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Cerebral palsy is a term used to describe a wide range of neurological disorders that affect muscle movements. We’ll explore the different types of cerebral palsy, identify the symptoms, and look at an overview of how the diagnostic process takes place.

What Is Cerebral Palsy?

Cerebral palsy (CP) is the medical term used to describe a host of neurological conditions that affect muscle movements and coordination. The term is often misunderstood by people who haven’t had personal experience with the condition. All forms of CP are caused by injury or abnormal development to parts of the brain responsible for controlling muscle movement or coordination. While symptoms may change over time, the condition isn’t progressive (meaning it doesn’t get progressively worse over time). Some cases are apparent at birth, especially if there were complications during pregnancy or labor, but most are diagnosed by the age of 3.

Cerebral palsy is usually diagnosed during very early childhood.

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Types of Cerebral Palsy

There are two main types of cerebral palsy: spastic and non-spastic. We’ll look at each of them.

Spastic Cerebral Palsy

Spastic cerebral palsy is sometimes called pyramidal instead. With this type, certain muscles experience muscle spasms or twitching. The affected muscles spend an abnormal amount of time tightened, making it difficult to move, eat, or talk. There are four types of spastic CP.

  • Hemiplegia or Diplegia: hemiplegia is when the arm and leg on the same side of the body are affected, while diplegia is when both legs are affected
  • Monoplegia: only one arm or leg is affected
  • Quadriplegia: both arms and both legs are affected; this type causes the most problems with eating and talking because it often affects the trunk as well as the limbs
  • Triplegia: either both arms and one leg or both legs and one arm are affected

If you were reading closely, you probably noticed the names are a clue to how the body is affected. For example, ‘mono’ means ‘one’, ‘quad’ means ‘four’, and ‘tri’ means ‘three’. This can make it easier to remember the types of spastic CP.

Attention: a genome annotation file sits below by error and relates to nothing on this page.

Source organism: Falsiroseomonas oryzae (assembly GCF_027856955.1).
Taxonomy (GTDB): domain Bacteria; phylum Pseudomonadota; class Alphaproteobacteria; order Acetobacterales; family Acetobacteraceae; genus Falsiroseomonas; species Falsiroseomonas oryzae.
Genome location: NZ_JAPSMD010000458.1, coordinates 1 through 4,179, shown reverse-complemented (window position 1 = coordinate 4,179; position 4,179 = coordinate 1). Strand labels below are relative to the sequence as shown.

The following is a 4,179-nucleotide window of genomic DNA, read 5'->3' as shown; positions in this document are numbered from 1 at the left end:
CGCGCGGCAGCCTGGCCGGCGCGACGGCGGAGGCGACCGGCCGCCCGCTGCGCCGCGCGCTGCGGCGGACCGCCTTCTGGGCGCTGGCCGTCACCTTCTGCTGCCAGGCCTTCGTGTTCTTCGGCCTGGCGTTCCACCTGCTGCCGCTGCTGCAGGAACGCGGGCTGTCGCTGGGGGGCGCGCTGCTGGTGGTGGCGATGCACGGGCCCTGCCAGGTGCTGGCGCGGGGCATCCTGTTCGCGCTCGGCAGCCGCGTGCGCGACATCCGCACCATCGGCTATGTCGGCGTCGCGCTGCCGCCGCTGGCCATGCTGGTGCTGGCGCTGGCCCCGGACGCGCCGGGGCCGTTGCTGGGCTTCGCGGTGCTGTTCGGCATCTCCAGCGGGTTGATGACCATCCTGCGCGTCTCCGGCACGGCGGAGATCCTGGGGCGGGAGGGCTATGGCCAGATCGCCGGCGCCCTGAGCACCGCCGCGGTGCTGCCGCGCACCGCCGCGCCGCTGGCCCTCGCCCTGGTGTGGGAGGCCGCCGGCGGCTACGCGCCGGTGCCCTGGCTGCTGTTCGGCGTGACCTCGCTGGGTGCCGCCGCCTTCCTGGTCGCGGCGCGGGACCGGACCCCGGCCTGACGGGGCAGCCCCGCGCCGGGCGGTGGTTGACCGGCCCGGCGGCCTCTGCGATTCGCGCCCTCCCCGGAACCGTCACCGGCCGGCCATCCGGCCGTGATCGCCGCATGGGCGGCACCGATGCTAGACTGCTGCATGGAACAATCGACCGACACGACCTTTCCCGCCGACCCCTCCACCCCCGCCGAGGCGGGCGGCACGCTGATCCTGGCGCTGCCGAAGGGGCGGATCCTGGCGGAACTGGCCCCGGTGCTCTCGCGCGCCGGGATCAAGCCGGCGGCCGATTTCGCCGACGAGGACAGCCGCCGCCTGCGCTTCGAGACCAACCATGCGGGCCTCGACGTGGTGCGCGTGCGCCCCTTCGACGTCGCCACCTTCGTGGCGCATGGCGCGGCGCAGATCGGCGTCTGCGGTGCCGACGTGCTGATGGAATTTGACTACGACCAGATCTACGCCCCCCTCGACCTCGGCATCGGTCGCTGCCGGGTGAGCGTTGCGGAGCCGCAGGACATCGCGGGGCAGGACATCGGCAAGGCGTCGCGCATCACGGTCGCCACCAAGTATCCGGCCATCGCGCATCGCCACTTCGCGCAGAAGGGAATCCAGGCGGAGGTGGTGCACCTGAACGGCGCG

Non-Spastic Cerebral Palsy

Non-spastic cerebral palsy is also called extrapyramidal. There are two types of non-spastic CP.

  • Dyskinetic: muscles rapidly flex and relax, causing uncontrolled or jerky movements; this type most often affects the face, neck, hands, feet, arms, and legs. Dyskinetic CP can be further classified into two sub-types. Athetoid (hyperkinetic) CP is characterized by limp muscles during sleep and lack of muscle control in the face and mouth. Dystonic CP is when the body and neck are permanently stiff. The muscles never relax.
  • Ataxic: this is the rarest form of CP; it affects the entire body, ultimately influencing balance, coordinated movements, precision, and hand control

Mixed Cerebral Palsy

It is also possible for an individual to have a combination of spastic and non-spastic CP.

Diagnosing Cerebral Palsy

Cerebral palsy is notoriously hard to diagnose because it can take a while for symptoms to appear, and there is no single test that can be used to diagnose CP.

It may be suspected at birth, especially if there were complications during pregnancy or during labor. In that case, the child is closely monitored during the first few years, and his ‘milestone’ achievements are monitored (eating, talking, walking, etc.).If CP is suspected, there are a number of different tests and doctors involved in the diagnosis process. In addition to a pediatrician, geneticists, neurologists, ophthalmologists, otologists, and orthopedic surgeons may all be involved in the process. They will monitor a child’s motor skills, run analyses on blood samples, and try to rule out any other conditions.The use of neuro-imaging tests can be helpful during this process.

Cranial ultrasounds, computed tomography (CT) scans, and magnetic resonance imaging (MRI) scans may be used to get pictures of the brain. Specialists can review the images to look for abnormalities, like those that cause CP.Diagnosis is often a lengthy process, but once the specific type of CP is identified, treatment can begin. Though there is no cure, it’s possible to teach a child how to cope with his symptoms so that he still has a high quality of life.

Lesson Summary

Cerebral palsy is a term used to describe any neurological disorder affecting muscle control. Illness or injury can damage parts of the brain responsible for muscle control, causing visible symptoms; however, CP is not a progressive disease. Most cases are diagnosed at birth or within the first 3 years of life.

There are two primary categories of CP: spastic and non-spastic. There are four type of spastic CP: hemiplegia/diplegia, monoplegia, quadriplegia, and triplegia. There are two main types of non-spastic CP: dyskinetic and ataxic.

We can further break dyskinetic CP into athetoid and dystonic CP. Diagnosing CP can be difficult because there is no single test that can be used. A team of doctors will monitor a child, especially during the early years. Lab tests, analyzing motor skill development, and the use of imaging scans can help during the diagnosis process.

There is no cure for CP, but often a child can learn coping mechanisms to live with the symptoms.Medical Disclaimer: The information on this site is for your information only and is not a substitute for professional medical advice.


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